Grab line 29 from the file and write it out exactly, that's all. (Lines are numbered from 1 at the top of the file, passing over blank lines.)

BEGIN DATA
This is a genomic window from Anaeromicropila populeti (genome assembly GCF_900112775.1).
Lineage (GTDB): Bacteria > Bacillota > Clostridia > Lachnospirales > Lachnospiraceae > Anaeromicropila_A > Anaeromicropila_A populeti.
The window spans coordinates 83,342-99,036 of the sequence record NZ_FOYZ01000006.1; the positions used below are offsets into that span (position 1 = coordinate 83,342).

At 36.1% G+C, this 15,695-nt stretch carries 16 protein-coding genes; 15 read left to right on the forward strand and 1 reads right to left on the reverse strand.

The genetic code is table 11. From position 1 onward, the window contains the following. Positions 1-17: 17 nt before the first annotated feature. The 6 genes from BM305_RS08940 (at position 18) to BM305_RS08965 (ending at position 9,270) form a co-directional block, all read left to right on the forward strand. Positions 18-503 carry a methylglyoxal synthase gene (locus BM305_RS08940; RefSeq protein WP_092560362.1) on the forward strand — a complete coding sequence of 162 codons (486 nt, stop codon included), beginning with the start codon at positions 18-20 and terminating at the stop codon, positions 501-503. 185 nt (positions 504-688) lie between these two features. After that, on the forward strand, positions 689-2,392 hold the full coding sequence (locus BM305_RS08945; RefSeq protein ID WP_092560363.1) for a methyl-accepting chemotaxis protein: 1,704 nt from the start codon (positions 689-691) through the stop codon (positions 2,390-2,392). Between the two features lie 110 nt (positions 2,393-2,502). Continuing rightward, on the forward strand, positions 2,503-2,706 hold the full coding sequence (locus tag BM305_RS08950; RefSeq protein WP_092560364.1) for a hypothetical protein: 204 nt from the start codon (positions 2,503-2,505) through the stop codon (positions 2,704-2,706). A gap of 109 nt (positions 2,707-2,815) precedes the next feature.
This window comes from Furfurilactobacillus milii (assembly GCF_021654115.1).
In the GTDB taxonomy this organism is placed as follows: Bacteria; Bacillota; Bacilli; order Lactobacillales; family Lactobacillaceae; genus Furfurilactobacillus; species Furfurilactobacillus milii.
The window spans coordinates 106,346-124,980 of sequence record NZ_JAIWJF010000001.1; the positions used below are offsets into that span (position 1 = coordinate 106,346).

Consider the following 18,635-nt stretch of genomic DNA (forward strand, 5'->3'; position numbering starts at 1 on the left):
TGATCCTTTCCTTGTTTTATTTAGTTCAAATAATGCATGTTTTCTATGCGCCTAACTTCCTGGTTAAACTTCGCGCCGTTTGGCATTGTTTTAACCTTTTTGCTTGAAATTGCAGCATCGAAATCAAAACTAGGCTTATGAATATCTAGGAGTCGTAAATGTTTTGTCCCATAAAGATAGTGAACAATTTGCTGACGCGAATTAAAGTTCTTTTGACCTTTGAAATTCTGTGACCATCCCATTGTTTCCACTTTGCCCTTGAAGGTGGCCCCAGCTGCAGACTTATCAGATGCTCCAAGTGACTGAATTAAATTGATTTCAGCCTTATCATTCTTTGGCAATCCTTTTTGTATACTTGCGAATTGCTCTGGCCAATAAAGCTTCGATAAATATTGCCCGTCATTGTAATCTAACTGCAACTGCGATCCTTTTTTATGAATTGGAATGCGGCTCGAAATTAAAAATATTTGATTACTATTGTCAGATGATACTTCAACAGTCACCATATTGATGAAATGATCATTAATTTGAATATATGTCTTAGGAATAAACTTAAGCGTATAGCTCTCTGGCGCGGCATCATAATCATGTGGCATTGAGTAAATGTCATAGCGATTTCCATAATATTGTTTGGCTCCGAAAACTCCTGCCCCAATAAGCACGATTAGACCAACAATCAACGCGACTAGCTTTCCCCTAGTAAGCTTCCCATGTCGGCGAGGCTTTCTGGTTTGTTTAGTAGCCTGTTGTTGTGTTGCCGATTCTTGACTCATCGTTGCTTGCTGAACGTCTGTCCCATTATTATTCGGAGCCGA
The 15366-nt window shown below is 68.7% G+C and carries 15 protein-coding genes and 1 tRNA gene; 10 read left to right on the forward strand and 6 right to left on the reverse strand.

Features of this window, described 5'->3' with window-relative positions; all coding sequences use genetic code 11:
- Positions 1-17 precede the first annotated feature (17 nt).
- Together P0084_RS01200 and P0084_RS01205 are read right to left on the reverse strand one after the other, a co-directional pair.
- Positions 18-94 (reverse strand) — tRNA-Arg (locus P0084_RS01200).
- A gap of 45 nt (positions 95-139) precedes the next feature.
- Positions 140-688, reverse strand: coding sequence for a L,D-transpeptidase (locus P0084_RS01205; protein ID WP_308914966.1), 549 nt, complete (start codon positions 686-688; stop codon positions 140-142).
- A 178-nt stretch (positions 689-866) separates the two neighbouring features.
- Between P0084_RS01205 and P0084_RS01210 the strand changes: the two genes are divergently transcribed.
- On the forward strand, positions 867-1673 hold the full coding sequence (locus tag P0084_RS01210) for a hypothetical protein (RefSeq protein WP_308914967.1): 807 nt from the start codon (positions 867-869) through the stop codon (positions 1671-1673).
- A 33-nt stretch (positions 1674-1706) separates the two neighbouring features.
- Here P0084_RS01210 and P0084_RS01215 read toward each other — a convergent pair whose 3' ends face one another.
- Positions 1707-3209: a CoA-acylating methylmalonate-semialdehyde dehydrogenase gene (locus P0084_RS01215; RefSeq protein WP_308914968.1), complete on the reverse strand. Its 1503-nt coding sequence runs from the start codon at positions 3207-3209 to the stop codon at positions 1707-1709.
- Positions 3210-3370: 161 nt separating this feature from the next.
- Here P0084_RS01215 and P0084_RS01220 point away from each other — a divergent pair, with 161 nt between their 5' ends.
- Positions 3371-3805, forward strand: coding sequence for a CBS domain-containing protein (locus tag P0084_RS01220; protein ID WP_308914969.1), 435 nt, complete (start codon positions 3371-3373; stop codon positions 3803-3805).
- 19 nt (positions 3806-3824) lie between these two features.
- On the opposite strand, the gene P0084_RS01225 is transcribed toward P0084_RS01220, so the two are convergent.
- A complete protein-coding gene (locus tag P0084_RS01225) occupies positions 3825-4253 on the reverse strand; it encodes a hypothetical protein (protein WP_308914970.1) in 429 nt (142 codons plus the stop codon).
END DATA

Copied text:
- A complete protein-coding gene (locus tag P0084_RS01225) occupies positions 3825-4253 on the reverse strand; it encodes a hypothetical protein (protein WP_308914970.1) in 429 nt (142 codons plus the stop codon).